SQL Server Performance Forum – Threads Archive
Performance tuning with Prepared StatementsHi experts out there, I am a newbie with SQL Server and would like to seek your advice. Currently, I am re-writing a bunch of queries for an existing product. The size of my DB can be pretty huge and can easily grow to a few hundred thousand records (500K to a million). The existing queries use "Prepared Statements", but not quite in the way it was designed for. It basically dynamically creates the sql without any parameterization and execute with a "prepared" statement every time the use case was triggered by the user. e.g. pst = connection.prepareStatement(strQuery);
resultSet = pst.executeQuery(); My understanding is that it would be better off using a statement in this case, as the overhead of creating the prepared statement is bigger. With the possibility of a pretty huge DB, i would want to optimize my queries wherever & whenever I can at the application level. The problem I faced here is that my queries are very much dependent on user selection and inputs. For example, The user can retrieves a list of cars that are avaiable from Company A or a list of companies or from any companies. e.g. "…… AND (CARS_LIST.COMPANY_ID = ? OR CARS_LIST.COMPANY_ID = ?) …."
e.g. "…… AND (CARS_LIST.COMPANY_ID = ?) …." How am I going to use Prepared Statements in this case? The total combination of queries in my application can grow very large (e.g. 200-300). I was thinking of creating the prepared statements at runtime on demand and caching them in memory. Pls advice. Thanks. Regards.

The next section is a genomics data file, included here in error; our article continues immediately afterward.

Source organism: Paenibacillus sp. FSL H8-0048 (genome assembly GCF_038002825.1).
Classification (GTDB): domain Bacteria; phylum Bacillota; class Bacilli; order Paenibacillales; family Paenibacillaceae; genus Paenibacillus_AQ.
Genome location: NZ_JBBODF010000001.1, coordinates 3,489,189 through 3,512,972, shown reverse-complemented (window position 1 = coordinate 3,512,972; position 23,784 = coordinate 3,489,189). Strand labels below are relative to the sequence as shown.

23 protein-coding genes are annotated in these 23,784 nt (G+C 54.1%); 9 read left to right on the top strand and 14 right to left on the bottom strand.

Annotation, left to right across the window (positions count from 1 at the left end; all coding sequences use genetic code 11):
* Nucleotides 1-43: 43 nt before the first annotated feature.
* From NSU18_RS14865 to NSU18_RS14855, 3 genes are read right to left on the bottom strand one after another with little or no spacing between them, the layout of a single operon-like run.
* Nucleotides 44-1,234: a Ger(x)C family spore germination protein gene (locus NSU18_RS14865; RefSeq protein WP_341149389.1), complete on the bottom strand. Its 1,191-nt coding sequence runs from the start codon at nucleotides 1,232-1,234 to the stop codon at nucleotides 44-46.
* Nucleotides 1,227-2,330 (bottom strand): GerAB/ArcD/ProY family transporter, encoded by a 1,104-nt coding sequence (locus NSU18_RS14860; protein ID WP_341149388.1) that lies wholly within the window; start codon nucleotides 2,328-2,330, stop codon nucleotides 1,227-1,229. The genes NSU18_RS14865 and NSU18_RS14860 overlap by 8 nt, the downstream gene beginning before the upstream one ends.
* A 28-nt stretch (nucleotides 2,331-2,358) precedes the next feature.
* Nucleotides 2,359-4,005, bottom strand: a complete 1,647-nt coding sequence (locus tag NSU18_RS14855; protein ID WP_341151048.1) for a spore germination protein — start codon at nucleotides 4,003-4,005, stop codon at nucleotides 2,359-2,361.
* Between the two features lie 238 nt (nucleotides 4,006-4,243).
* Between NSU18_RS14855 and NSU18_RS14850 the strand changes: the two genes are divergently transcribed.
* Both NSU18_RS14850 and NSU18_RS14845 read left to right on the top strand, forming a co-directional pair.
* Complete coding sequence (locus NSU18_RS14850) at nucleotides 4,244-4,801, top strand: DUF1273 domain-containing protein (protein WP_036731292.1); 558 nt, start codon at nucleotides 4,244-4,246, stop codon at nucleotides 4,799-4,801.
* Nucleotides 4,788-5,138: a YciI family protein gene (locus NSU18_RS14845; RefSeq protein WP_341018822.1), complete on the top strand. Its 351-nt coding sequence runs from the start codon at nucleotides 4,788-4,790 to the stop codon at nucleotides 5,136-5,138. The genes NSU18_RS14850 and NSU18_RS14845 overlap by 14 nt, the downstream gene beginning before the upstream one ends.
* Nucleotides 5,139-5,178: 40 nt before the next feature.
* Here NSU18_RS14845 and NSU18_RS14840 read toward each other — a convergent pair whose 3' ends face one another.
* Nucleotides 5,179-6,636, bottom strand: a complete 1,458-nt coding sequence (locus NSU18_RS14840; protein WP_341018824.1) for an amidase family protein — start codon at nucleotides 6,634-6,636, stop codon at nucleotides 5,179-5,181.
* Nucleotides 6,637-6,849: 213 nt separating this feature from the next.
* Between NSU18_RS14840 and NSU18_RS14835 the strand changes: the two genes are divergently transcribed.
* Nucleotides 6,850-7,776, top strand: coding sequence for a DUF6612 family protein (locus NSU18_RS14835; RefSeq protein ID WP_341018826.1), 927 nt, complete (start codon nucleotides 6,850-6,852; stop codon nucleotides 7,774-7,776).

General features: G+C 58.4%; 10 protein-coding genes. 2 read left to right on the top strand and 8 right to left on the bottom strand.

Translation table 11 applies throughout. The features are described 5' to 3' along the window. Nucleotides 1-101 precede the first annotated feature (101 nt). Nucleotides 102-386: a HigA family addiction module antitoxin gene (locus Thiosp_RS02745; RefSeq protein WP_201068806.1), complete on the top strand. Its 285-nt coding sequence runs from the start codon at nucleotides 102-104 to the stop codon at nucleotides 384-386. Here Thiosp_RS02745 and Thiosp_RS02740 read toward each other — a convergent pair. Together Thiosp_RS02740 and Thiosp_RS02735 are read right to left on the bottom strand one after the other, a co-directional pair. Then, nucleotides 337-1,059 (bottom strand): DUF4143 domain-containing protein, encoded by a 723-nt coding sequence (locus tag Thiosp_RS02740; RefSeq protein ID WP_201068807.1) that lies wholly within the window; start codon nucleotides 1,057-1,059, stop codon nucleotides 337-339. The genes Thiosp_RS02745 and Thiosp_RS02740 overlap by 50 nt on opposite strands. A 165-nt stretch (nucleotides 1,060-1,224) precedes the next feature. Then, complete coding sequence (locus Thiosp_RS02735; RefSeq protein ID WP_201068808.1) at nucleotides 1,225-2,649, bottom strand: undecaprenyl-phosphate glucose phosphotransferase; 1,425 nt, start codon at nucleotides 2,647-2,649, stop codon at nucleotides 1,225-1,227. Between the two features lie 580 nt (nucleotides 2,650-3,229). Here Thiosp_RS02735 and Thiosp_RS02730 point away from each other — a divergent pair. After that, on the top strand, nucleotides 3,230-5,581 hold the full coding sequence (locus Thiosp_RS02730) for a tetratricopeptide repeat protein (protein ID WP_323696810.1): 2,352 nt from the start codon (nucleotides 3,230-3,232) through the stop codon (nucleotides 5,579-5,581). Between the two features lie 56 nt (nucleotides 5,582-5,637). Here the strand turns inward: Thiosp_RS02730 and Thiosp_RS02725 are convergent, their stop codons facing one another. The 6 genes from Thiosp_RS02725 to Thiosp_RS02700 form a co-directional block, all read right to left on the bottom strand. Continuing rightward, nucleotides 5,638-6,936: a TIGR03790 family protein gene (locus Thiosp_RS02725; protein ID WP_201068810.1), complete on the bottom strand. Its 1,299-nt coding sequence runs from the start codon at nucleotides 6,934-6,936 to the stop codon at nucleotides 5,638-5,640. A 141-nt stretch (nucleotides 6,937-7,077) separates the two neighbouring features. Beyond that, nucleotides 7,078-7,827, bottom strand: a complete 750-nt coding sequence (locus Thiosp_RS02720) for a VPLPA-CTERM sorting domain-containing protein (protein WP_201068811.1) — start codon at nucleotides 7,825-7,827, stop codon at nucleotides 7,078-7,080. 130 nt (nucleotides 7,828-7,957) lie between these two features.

This is more of a JDBC/data access layer question than a SQL Server question. If you need functionality of prepareStatement() use it instead of createStatement(). I’m not sure how prepareStatement() works with SQL Server and if you see any benefits. For example the caching that occur of the statments are they on the client side (web server) or the server side (sql server)? I would probably start off by letting SQL Server handle as much of the processing that is database related and then try to tune it further if you run into any issues. At least SQL Server 2000 has become a lot better at caching dynamic queries. An example of a performance issue that is common in web applications in the Windows world when using ADO/ODBC/OLEDB is that the client application is using a lot of slow server side cursors instead of client side. If there are similar cursor options when using JDBC as your data access layer I would probably look into those.